I’m sure I could surf. After all, I’ve watched surfing videos on YouTube. It looks easy. I feel completely confident I could smoothly stay on the board and ride the wave. I’ve learned by watching. Or maybe not.
With YouTube, you can easily find a video to teach you any activity. Complex physical actions are presented as a series of simple steps. Experts demonstrate the actions with ease. I’ve always thought it would be cool to go surfing. And the internet could help. Maybe by watching some surfing videos I could learn to surf before I ever step on a Hawaiian beach. I’ve never been to Hawaii, but I would love to go surfing there.
Clearly people learn by watching others. We are all social learners. Learning by watching seems to be something that humans do and few other animals ever display. Consider, for example, the classic research by Bandura, Ross, and Ross (1961, 1963). They showed children a video of another person viciously attacking a large clown doll. After watching the video, children would routinely engage in similar aggressive behaviors. If the children didn’t watch the video, they were very unlikely to attack the clown doll. Observational learning occurs in young children. If you’ve ever had your child follow behind you and try to do what you were doing, you know this first hand.
The question has always been, what is learned by watching? Do you learn very general things or the exact behaviors? Are there limits of social learningby observer others? When must observational learning be accompanied by practicing?
In a new set of research, Michael Kardas and Ed O’Brien (2018) have investigated the limits of observational learning. Actually, what they found are the pitfalls of observational learning. People develop confidence from watching others. They believe they have learned to perform the skilled actions. This belief becomes very strong if people watch the skill activities repeatedly. But have they actually learned?
Kardas and O’Brien demonstrated the high level of observational confidence by showing people several different skilled behaviors. The research participants watched people pull a tablecloth from under the dishes – something I always wanted to try when I was a kid. Other participants watched dart throwing, moonwalking (the Michael Jackson dance), and juggling bowling pins. (No one watched surfing.)
If they watched the skilled behavior several times, people became confident they could do it. They were sure they could pull the tablecloth, hit the bullseye, and perform the dance move. You’ve watched. You’ve paid attention. You’ve seen the critical features. You feel you’ve learned something. And you certainly have learned something about the behavior. Call this overconfidence the YouTube Effect. People become confident after watching YouTube videos.
But have you learned to do it?
Although people watched and felt confident, performance didn’t improve. Kardas and O’Brien gave people an opportunity to try some of the behaviors. For example, they let people throw a dart after predicting how they would score. People made what they felt were reasonable predictions – they didn’t expect to hit the bullseye. Nonetheless, their actual score wasn’t as high as their predicted score. YouTube overconfidence.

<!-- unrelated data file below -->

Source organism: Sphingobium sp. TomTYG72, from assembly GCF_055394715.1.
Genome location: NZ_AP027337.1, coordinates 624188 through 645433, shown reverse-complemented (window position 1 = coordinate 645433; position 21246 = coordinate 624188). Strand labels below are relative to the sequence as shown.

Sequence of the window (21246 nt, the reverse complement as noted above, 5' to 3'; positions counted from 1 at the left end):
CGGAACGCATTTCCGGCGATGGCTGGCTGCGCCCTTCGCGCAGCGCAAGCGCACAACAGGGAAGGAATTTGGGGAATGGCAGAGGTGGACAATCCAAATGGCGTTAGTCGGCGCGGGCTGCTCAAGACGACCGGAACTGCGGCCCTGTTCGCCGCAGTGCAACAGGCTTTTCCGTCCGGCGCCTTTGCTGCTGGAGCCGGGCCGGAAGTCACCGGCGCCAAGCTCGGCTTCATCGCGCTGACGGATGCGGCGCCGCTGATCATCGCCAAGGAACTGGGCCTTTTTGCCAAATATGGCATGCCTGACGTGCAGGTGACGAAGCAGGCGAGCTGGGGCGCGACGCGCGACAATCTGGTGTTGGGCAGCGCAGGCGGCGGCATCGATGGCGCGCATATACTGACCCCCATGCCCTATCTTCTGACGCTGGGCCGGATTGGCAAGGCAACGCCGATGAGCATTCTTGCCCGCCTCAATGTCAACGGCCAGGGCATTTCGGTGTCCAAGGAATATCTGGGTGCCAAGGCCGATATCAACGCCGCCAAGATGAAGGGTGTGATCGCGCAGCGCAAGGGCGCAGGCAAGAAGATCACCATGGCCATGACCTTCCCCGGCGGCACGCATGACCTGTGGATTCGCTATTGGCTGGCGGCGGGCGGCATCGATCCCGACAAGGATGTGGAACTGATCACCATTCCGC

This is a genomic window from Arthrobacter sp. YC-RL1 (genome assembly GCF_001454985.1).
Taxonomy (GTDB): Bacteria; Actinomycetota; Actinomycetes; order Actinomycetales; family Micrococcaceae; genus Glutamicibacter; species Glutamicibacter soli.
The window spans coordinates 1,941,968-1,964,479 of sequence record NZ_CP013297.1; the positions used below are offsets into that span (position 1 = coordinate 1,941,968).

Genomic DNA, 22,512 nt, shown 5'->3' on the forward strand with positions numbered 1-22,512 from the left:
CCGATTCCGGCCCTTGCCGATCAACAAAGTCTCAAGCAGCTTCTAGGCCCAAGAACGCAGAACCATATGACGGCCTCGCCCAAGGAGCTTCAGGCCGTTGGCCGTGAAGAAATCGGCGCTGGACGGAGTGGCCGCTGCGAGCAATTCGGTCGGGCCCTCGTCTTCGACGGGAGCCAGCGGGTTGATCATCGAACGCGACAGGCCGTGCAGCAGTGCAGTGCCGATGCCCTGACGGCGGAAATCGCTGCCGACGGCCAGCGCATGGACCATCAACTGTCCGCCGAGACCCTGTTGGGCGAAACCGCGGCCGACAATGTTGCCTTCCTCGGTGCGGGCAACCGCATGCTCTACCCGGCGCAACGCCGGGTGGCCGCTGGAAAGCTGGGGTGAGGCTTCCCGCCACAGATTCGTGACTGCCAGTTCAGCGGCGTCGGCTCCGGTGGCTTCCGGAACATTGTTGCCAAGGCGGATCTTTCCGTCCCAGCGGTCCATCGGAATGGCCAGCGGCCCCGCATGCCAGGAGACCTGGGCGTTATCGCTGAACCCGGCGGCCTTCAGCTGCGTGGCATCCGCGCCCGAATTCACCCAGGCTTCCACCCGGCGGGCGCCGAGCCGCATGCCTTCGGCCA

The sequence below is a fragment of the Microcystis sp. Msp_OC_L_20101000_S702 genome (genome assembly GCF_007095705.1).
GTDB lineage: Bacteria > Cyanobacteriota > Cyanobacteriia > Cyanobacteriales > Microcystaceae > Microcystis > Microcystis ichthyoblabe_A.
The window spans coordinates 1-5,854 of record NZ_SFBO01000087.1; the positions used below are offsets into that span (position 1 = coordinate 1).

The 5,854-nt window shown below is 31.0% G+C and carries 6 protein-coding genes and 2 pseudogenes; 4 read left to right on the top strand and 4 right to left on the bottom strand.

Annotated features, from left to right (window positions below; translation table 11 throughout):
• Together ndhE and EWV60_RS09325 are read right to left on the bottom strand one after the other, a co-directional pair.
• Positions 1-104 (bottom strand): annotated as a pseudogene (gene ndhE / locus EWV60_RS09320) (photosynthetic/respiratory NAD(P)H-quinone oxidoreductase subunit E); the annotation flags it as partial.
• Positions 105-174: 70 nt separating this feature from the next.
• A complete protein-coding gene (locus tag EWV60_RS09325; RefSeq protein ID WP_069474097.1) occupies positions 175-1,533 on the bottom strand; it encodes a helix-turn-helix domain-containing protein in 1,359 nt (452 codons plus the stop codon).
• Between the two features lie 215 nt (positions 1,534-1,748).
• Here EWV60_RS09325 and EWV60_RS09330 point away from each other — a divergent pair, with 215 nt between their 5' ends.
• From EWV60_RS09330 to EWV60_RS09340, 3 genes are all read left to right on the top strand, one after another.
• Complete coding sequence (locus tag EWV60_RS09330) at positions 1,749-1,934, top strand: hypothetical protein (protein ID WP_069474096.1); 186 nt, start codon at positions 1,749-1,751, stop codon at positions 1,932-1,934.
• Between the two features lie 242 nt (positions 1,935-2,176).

After watching the moonwalk, people predicted how well they could do it. Did they think they could dance? Yes. Then Kardas and O’Brien videotaped them trying to moonwalk. Other people rated their moonwalking performance. Although people were confident in their dance moves, they didn’t become smooth operators. Another YouTube overconfidence effect. Raters scored their performances as pretty poor. Interestingly, after trying the moonwalk dance move, people realized that they didn’t actually have it. They realized they had overestimated their abilities. When asked to rate how they did, their assessments after the fact were lower than their predictions and similar to the raters’ evaluations.
Since Kardas and O’Brien found that people made better assessments after trying the dance moves, they designed one more study. This was the bowling pin juggling experiment. Again people repeatedly watched a skilled performance – someone juggling bowling pins. Luckily no one was asked to juggle afterwards. No one was hit in the head by a poorly thrown bowling pin. But in this experiment, people had a chance to reconsider their juggling confidence. They were asked to either read more about juggling or to simply hold a bowling pin. Reading about juggling didn’t decrease the YouTube overconfidence effect. But simply holding a bowling pin substantially reduced overconfidence. Having the feel of a bowling pin in their hands forced a re-assessment. Maybe juggling a bowling pin isn’t going to be easy. Maybe that expert made this look easier than it is.
We can learn a lot about skilled activities just by watching. We can understand the steps. We can see how to do it. But to be able to perform the skill, you must practice. Watching isn’t enough. YouTube provides confidence. But YouTube doesn’t supply the skill.
I’ve seen surfing videos. The experts make it look smooth and easy. I’ve also walked on a beach in southern California. I’ve seen the experts surfing. Again, smooth and simple. But I’ve also watched the novices who were trying to learn. Wipe-out. Although I think I would know what to do. Although I feel I would be more like the experts than those novices. I know what will happen. I may understand what to do, but I need to develop a feel for surfing. You can only learn how it feels to do something by actually doing it. I’m confident about the actual outcome if I tried to surf. Wipe-out.